These days natural wines are all the rage so you've probably heard winemakers talk about wild or ambient yeast. When making wine, a winemaker can choose to allow ambient (or wild) yeast – which are naturally present in the winery, as opposed to inoculated – to trigger the process. Ambient yeast is often chosen to add extra complexity or interest to a wine. 

Cab mac

This is an increasingly popular technique among modern winemakers, often used to produce accessible and easy-drinking light to medium-bodied reds. Cab mac – or carbonic maceration – refers to an anaerobic fermentation process that uses whole bunches of uncrushed grapes to produce fresh, fruity, low-tannin styles. If a red wine is described as fruity, with bubble gum, cinnamon or earthy flavours, cab mac might be behind it. 

Late harvest

If a wine is labelled as late harvest, it means the grapes were left on the vine longer, allowing the sugars to become more concentrated. 


Sometimes referred to as natural or minimum intervention. Lo-fi winemaking refers to a style of wine that has been made with fewer interventions across the whole winemaking process. 


Malo or MLF refers to a winemaking process known as malolactic fermentation. This is, simply, the process of converting the harsh tartaric acid (think biting into a green apple) to a softer, creamier lactic acid (think yoghurt).   

On the lees

Lees are dead yeast cells leftover from the fermentation process that settle at the bottom of the bottle. Wines that have been aged ‘sur lie’ – or on the lees – typically have more body, texture and complex nutty or yeasty flavours. 


No, it’s not a type of small dog. Terroir is a term used to describe the unique environmental factors, such as soil type, climate and altitude, that give wines a sense of place.  


This refers to the year in which the grapes were harvested and made into wine, not the year they were released.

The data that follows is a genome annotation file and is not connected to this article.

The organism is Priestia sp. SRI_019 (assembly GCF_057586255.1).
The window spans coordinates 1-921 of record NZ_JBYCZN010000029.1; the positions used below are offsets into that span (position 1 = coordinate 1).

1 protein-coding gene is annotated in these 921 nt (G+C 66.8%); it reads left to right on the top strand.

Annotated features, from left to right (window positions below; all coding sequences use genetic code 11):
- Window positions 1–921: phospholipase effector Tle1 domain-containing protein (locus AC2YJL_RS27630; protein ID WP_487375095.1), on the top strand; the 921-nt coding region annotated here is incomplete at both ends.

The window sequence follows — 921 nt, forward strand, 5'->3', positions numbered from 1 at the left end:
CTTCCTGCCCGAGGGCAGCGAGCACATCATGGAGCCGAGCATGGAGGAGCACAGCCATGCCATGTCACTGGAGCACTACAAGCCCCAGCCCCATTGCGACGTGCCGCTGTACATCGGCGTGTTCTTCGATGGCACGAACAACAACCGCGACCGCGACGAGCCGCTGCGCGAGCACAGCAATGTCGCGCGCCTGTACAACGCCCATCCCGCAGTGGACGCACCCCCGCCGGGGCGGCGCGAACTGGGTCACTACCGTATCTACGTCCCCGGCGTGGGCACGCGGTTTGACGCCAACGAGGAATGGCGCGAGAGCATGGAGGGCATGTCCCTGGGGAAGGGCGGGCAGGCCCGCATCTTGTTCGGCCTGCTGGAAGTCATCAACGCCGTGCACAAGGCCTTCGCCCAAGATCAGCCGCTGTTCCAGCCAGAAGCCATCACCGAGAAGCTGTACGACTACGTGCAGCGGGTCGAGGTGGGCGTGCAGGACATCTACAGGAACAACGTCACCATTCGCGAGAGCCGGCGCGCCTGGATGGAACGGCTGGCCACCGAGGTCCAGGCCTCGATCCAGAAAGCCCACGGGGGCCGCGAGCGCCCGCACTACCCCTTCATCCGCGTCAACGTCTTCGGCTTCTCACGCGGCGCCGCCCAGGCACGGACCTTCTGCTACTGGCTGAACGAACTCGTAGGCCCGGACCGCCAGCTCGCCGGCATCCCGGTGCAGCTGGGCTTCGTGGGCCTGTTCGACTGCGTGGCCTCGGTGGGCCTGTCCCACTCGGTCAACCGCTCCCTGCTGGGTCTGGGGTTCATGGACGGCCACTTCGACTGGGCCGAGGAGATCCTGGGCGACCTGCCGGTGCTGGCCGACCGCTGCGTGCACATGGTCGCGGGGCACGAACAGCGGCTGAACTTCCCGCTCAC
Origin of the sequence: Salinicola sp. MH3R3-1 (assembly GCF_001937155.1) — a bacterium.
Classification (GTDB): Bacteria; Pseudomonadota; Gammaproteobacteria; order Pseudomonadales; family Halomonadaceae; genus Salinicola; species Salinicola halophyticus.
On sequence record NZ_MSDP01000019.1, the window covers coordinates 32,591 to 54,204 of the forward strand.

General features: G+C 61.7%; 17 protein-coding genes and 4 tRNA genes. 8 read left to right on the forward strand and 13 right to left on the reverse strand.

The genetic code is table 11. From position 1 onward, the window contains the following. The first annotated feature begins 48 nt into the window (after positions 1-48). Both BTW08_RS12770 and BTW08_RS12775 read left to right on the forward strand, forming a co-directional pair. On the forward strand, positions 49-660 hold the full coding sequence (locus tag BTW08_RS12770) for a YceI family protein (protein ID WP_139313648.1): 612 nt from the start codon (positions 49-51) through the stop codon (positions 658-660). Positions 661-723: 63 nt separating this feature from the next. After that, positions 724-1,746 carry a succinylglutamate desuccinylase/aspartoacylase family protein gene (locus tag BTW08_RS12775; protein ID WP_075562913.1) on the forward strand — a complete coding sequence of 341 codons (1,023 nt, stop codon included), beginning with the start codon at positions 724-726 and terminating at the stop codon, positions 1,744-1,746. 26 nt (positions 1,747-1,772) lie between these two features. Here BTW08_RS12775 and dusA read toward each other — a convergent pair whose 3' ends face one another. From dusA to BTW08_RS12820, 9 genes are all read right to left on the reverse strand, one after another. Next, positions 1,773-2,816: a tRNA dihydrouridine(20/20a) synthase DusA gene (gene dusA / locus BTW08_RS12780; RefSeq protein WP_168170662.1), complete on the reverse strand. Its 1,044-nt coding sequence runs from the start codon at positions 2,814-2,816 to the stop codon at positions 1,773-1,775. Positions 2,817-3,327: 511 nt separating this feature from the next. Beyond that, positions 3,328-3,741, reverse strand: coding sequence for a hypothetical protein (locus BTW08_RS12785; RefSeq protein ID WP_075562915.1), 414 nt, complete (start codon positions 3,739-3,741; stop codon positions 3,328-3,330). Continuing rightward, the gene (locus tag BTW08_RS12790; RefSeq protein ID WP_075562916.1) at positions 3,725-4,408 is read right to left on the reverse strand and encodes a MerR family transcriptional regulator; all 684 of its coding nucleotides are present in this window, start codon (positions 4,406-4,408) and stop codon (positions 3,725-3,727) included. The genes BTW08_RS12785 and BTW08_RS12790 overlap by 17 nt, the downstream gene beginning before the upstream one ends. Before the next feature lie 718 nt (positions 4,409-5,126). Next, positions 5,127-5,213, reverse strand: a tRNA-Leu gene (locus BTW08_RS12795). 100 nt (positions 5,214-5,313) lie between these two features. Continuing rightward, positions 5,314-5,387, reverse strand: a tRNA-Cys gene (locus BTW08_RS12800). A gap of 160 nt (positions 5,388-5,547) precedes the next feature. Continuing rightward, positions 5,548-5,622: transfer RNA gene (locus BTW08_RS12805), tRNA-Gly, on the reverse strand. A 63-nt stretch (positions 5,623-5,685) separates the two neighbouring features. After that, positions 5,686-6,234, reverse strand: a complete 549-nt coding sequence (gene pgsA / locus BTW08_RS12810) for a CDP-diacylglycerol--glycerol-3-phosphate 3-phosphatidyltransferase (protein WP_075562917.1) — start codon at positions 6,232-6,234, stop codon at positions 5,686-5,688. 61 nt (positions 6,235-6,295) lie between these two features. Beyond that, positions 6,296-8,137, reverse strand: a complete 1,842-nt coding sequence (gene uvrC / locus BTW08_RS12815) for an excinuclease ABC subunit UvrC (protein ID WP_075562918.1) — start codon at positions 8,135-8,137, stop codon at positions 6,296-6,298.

Row of glasses filled with red, rose and white wine

Knowing how to describe wines you like makes it easier to choose a bottle you'll love. Image: Getty

Tasting notes

There might be an art to winemaking but wine tasting is a skill and, like any skill, the more you practice, the easier it becomes. Thankfully, there is a system critics use to assess a wine, which provides an easy framework for novices to use as a guide.


This refers to the scent or smell of a wine, which is often described as fruity, floral, earthy, spicy or even herbal. White wines tend to exhibit white flower, citrus, tropical and stone fruit aromas, while red wines tend to lean more into berry, cherry, plum and spice characteristics.


As well as exhibiting fruity and floral aromas, many wines also have an earthiness or mineral characteristics. This can present as flint, wet stones, forest floor, mushroom and even wet leaves.


How long the taste of a wine lingers on the palate is known as the finish. Wines that fade quickly are known as having a short finish, while wines that linger have a long finish.


For white wines, floral aromas such as acacia, elderflower, chamomile, and blossom tend to predominate, while notes of rose, potpourri and violet are more common for reds.


Refers to the taste and aroma of fruit in a wine, which can range from citrus to berry to stone fruit and even dried fruit. Fruit-forward wines tend to showcase fruit flavours, such as apple, lime, cherry, raspberry, or blackberry. The type of fruit can also be an indicator of a wine's age. Younger wines tend to display more fresh fruit characters, while older wines tend to exhibit more dried fruit aromas.


When a wine has been aged in oak, it can impart certain characters to the wine, such as vanilla, spice, and toast. It can also help to soften tannins and allow the development of aromas.


When it comes to wine, off-dry refers to wines with a low-level of residual sweetness. They’re not sweet, but they’re also not bone- dry.